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Questions &/or issues related to products in the Audio category should be posted in this forum.
User avatar
By jutboyd
I am trying to make the smallest footprint audio player that would:
1) be solar powered
2) Have enough amps to power a 4ohm 24W transducer/exciter.
3) not need a trigger to play continuously

I have bought the Little Soundie, the Noisy Cricket and a 6w solar panel.
But I am running into a few problems.
1) I am not sure that the one 6w solar panel would be enough to power both the Little Soundie and the Noisy Cricket.
2) is the power from the solar panel stable enough for these devices?
3) would I be better served charging a battery then letting that battery run the devices?
4) is there a better player, idea or solution that I should try?

Really appreciate any feedback or help. Thanks so much,
User avatar
By TS-Mark
Hi jutboyd,

A battery powered solution is probably the best here since solar power can fluctuate wildly depending on a lot of factors. A single-cell Lithium-Ion battery will work well to power both the Little Soundie and Noisy Cricket. In order to choose the right capacity of battery, you will want to test to see what kind of current draw you get with both powered up and playing sound.

The SparkFun Sunny Buddy will work with your 6W Solar Panel to charge an attached battery. You can even set it up to have your load attached with the battery and solar panel so everything can stay in the same circuit without having to remove the battery for either powering the Little Soundie + Noisy Cricket or charging. If you want to learn more about how the Sunny Buddy works and how to set it up, I would recommend reading through our Hookup Guide.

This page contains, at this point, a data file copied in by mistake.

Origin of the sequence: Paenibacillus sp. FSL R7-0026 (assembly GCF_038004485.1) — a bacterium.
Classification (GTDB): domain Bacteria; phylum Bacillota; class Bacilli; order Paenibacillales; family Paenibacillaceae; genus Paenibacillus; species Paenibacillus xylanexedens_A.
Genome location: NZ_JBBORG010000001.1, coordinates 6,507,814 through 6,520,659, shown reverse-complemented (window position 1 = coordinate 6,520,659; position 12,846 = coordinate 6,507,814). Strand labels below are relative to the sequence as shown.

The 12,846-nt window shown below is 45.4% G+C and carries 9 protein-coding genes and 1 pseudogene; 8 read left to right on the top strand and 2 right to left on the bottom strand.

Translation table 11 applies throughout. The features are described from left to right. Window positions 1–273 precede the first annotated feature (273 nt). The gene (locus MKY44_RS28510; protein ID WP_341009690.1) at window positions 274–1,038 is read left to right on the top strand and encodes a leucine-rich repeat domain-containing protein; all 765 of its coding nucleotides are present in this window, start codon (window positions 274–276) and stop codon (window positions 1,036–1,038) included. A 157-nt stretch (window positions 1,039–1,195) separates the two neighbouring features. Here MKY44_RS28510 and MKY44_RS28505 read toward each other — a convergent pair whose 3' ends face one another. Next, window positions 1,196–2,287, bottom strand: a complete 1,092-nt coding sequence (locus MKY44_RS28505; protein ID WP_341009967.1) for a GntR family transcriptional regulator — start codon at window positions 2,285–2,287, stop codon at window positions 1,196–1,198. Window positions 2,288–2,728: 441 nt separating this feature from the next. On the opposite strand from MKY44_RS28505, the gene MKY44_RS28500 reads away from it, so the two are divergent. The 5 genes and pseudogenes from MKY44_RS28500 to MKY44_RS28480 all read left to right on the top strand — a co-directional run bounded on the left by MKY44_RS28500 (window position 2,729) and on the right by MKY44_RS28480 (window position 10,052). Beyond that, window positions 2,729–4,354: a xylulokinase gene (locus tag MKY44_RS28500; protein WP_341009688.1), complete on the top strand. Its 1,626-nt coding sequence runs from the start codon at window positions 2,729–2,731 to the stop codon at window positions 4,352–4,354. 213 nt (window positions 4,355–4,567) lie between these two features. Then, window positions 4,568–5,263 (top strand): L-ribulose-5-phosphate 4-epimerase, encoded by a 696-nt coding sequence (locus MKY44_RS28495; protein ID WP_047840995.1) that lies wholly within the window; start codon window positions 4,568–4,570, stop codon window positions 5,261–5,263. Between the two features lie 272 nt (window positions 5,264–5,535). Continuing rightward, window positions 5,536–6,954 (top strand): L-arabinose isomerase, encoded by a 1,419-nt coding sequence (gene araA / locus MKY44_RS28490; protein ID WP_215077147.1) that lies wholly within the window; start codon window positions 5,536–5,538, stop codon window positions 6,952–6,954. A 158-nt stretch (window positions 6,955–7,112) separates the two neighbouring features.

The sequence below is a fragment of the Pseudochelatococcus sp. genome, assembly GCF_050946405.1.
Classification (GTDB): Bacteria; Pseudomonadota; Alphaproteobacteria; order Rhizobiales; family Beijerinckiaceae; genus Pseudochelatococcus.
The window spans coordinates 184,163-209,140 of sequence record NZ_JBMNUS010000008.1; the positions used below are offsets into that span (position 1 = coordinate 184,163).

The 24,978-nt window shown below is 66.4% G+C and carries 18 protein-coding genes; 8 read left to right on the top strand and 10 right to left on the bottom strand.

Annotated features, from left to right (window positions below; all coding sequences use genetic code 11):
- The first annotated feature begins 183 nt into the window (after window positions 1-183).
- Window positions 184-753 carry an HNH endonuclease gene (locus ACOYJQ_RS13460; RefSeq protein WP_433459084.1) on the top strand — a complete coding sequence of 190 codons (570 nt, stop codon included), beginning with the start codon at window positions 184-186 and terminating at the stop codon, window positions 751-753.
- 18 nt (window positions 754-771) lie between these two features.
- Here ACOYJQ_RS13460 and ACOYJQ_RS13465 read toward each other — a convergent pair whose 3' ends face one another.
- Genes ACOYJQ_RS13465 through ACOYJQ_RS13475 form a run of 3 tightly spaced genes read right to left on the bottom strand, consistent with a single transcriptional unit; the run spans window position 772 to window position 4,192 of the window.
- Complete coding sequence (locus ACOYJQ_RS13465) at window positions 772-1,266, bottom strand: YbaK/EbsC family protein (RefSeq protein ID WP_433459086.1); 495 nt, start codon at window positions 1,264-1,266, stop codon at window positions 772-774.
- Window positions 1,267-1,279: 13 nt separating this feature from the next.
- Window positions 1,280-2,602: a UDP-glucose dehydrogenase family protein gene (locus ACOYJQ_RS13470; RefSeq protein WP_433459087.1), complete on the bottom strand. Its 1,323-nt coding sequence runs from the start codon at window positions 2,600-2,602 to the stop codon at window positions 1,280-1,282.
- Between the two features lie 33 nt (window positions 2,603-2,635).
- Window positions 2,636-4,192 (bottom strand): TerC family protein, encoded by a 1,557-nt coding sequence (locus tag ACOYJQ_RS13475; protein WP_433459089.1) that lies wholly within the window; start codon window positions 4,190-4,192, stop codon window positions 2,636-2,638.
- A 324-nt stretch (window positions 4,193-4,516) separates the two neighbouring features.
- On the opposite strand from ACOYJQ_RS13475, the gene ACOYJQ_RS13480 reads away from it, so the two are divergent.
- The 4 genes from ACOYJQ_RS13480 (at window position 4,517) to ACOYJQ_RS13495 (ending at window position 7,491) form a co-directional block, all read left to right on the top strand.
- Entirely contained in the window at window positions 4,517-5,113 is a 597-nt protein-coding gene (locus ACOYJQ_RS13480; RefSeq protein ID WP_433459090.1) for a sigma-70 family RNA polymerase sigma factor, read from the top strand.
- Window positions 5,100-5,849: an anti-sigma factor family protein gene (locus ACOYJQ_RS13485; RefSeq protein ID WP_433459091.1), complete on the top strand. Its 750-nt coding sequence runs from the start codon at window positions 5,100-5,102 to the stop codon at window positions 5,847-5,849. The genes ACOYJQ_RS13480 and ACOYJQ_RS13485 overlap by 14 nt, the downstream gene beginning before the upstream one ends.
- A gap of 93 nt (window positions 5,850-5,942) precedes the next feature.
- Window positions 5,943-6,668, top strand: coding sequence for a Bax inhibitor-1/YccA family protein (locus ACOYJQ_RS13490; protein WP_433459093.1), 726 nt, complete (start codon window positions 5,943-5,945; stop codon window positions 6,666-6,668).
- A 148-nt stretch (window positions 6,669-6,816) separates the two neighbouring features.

I hope this helps you get started figuring out a way to build this project. Let us know if you have any other questions about these products and we would be happy to help as much as we can.
User avatar
By jutboyd
Hi TS-Mark-
Thanks for the reply. I am about to ask very dumb questions, I apologize in advance. Looking at the Little Soundie I see it needs power between 3.3v-5.5v, and the Noisy Cricket needs 2.4-5.5VDC, would it be best to buy power supplies for each so that I can test the current draw? Also, I have been looking specifically on a tutorial on current draw but haven't found one that would help this novice use their multimeter to test current draw.
I can buy the power supplies, but was hoping not to needlessly buy powersupplies just to test the current draw, to then power it from the solar panel.
I like your recomendation for the Sunny Buddy and will order that as soon as I see if I need to order more things to figure out how much current is being drawn. Thanks again, really appreciate it.
User avatar
By jutboyd
One more quick question. Another scenario would be to use a microphone into an external audio effect then out to the Noisy Cricket then to a transducer, would you recommend your electret mic for such a use?
User avatar
By TS-Mark
Hi again,

Since the input voltage ranges for both boards overlap a bit, you can use, say, a 5V DC or 3.3V power supply for both the Little Soundie and Noisy Cricket to test. There is no need to have separate supplies for them unless you specifically want to split it for some reason.

To measure current, you need to measure in-line on the circuit. The Measuring Current section of our "How to Use a Multimeter" tutorial covers this fairly thoroughly. It might be a bit tricky if you do not have something like the Banana to Alligator Cables like we use in that tutorial but you can get by with your standard multimeter probes by wrapping some wire around them as well. There are also other options like this Current and Voltage Sensor for more in-depth monitoring of a circuit's power draw.

As for adding a mic to this circuit, the Electret Mic Breakout could work but the audio output needs to be processed and amplified as it's really just an analog voltage and is best used for measuring the intensity/"loudness" of sound and not as a true microphone. This tutorial might give you a good idea of what type of components you would need to use to process the output of the microphone.